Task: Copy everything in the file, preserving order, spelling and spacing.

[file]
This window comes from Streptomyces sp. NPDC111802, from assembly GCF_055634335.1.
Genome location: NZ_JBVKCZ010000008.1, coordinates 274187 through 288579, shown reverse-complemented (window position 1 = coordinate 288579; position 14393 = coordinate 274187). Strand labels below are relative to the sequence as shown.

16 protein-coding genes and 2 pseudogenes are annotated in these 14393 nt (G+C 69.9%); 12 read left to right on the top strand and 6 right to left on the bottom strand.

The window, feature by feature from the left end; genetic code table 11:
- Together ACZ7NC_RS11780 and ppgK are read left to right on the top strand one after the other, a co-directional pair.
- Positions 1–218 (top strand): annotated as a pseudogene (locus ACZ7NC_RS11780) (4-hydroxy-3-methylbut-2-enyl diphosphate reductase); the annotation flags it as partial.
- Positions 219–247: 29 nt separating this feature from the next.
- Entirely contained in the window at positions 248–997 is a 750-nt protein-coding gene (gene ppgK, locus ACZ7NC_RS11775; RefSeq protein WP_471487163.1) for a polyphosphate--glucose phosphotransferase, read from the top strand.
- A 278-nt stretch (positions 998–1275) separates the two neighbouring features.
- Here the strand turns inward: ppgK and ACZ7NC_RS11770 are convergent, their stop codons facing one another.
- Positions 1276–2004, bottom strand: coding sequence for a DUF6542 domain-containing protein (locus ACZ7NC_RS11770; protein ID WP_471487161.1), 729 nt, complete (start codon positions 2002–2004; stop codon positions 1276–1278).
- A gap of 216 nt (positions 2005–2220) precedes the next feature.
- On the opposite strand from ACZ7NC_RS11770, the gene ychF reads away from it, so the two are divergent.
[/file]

This window comes from Streptomyces sp. NPDC111802, from assembly GCF_055634335.1.
Genome location: NZ_JBVKCZ010000008.1, coordinates 274187 through 288579, shown reverse-complemented (window position 1 = coordinate 288579; position 14393 = coordinate 274187). Strand labels below are relative to the sequence as shown.

16 protein-coding genes and 2 pseudogenes are annotated in these 14393 nt (G+C 69.9%); 12 read left to right on the top strand and 6 right to left on the bottom strand.

The window, feature by feature from the left end; genetic code table 11:
- Together ACZ7NC_RS11780 and ppgK are read left to right on the top strand one after the other, a co-directional pair.
- Positions 1–218 (top strand): annotated as a pseudogene (locus ACZ7NC_RS11780) (4-hydroxy-3-methylbut-2-enyl diphosphate reductase); the annotation flags it as partial.
- Positions 219–247: 29 nt separating this feature from the next.
- Entirely contained in the window at positions 248–997 is a 750-nt protein-coding gene (gene ppgK, locus ACZ7NC_RS11775; RefSeq protein WP_471487163.1) for a polyphosphate--glucose phosphotransferase, read from the top strand.
- A 278-nt stretch (positions 998–1275) separates the two neighbouring features.
- Here the strand turns inward: ppgK and ACZ7NC_RS11770 are convergent, their stop codons facing one another.
- Positions 1276–2004, bottom strand: coding sequence for a DUF6542 domain-containing protein (locus ACZ7NC_RS11770; protein ID WP_471487161.1), 729 nt, complete (start codon positions 2002–2004; stop codon positions 1276–1278).
- A gap of 216 nt (positions 2005–2220) precedes the next feature.
- On the opposite strand from ACZ7NC_RS11770, the gene ychF reads away from it, so the two are divergent.